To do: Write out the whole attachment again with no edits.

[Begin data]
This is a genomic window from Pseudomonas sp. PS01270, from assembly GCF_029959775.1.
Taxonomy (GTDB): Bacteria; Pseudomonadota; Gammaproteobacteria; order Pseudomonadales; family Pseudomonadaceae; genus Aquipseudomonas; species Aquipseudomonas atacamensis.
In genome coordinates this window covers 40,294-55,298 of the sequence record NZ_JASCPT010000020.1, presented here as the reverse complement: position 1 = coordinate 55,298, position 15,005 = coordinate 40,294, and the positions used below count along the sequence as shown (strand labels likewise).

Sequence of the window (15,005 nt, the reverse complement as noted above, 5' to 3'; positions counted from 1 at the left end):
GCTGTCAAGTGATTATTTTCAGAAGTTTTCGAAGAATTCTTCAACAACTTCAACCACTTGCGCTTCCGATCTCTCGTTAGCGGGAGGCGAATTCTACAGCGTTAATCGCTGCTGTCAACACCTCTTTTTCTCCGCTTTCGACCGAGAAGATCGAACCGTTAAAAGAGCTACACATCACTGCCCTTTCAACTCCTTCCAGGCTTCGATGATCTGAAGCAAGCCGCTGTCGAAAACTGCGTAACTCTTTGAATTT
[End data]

This is a genomic window from Pseudomonas sp. PS01270, from assembly GCF_029959775.1.
Taxonomy (GTDB): Bacteria; Pseudomonadota; Gammaproteobacteria; order Pseudomonadales; family Pseudomonadaceae; genus Aquipseudomonas; species Aquipseudomonas atacamensis.
In genome coordinates this window covers 40,294-55,298 of the sequence record NZ_JASCPT010000020.1, presented here as the reverse complement: position 1 = coordinate 55,298, position 15,005 = coordinate 40,294, and the positions used below count along the sequence as shown (strand labels likewise).

Sequence of the window (15,005 nt, the reverse complement as noted above, 5' to 3'; positions counted from 1 at the left end):
GCTGTCAAGTGATTATTTTCAGAAGTTTTCGAAGAATTCTTCAACAACTTCAACCACTTGCGCTTCCGATCTCTCGTTAGCGGGAGGCGAATTCTACAGCGTTAATCGCTGCTGTCAACACCTCTTTTTCTCCGCTTTCGACCGAGAAGATCGAACCGTTAAAAGAGCTACACATCACTGCCCTTTCAACTCCTTCCAGGCTTCGATGATCTGAAGCAAGCCGCTGTCGAAAACTGCGTAACTCTTTGAATTT